Some dispensary supporters are urging legislators to stand up to Gov. Gregoire, but others said the bill, as amended in the House, removed protections for patients and must be fixed in concurrence before going to the governor. The main House amendment removed protection from arrest from patients unless they signed onto the state's patient registry. And some are so unhappy with the bill, they would rather see it die.

The ACLU of Washington, which supports the bill, sent a letter to legislators over the weekend urging them to stand firm and saying the concerns expressed by Gregoire were overblown. The federal government has never prosecuted a state employee implementing a dispensary program, the letter pointed out, citing the example of New Mexico, where the state Department of Health administers the program.

The US Attorneys' letter displays the federal government's insistence on being part of the problem instead of part of the solution, said the letter, written by ACLU attorney Shankar Narayan. "The feds have promised no action to control the chaos of semi-legal businesses, yet balk at a law that regulates them sensibly," Narayan wrote. "The legislature and our governor must step in where the feds will not, so that patients can have access to medicine and communities are safe."

On Tuesday, the Seattle mayor, city council, and city attorney all signed a letter to the Senate calling the federal threats to state employees "specious" and urging that body to accept the House amendments and send a strong bill to Gov. Gregoire.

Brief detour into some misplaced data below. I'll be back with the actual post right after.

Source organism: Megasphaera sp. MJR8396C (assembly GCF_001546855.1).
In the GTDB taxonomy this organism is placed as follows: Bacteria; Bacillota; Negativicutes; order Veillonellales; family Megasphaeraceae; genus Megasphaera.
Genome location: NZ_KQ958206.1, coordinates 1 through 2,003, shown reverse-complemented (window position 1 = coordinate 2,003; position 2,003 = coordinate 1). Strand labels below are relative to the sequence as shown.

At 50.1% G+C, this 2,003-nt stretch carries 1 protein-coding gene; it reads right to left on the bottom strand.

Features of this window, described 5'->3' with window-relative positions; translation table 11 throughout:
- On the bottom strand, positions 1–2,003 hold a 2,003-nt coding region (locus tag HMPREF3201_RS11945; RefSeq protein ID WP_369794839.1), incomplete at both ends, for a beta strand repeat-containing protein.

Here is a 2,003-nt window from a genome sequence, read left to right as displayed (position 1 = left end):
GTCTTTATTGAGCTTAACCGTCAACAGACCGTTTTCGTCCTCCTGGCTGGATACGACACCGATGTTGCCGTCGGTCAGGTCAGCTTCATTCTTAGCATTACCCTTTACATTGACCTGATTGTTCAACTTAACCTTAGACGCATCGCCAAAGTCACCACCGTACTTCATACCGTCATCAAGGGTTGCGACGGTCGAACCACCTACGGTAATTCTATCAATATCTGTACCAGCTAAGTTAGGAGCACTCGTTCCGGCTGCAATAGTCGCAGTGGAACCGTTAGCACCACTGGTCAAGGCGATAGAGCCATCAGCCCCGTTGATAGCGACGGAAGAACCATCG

"The question we face is not whether or not we are going to have medical marijuana use in Washington State," the Seattle officials wrote. "The voters already decided that question more than a decade ago. The question we face is whether or not we will have a thoughtful and rational regulatory framework for the production, processing, and distribution of medical marijuana. In its current form SB 5073 provides much needed clarity to this important issue and we urge you to adopt it and send it to the governor."

Also on Tuesday, several dozen demonstrators showed up at the state capitol in Olympia calling on the governor to sign the dispensary bill. The protestors said Gregoire was abandoning patients and snubbing the will of the voters.

"We're in the early stages of making some noises to try to get the governor to change her position," said Philip Dawdy, a spokesman for the newly formed Washington Cannabis Association, which came together to support the bill.

Another activist group, the Cannabis Defense Coalition, however, is harshly critical of the bill as amended by the House, saying the House action had "torpedoed" the bill. The bill as amended by the House includes language "that removes arrest and search protection for authorized patients who choose not to notify the state of their medical treatment decisions and disqualifies parolees and people on probation from any medicinal use of cannabis," the group complained.

And pot provocateur and CannaCare dispensary operator Steve Sarich was even more harsh, telling the Seattle Weekly that the bill as amended by the House "eviscerated" patients' rights. Sarich led a small group of demonstrators to the ACLU of Washington offices last week to protest its support of the bill.

But now, it's up to the legislative conferees and the governor. Will the unpopular House amendment stand? Will the legislature stand up to the governor? Will the governor stand up to the feds? We will have the answers in a matter of days.

Olympia, WA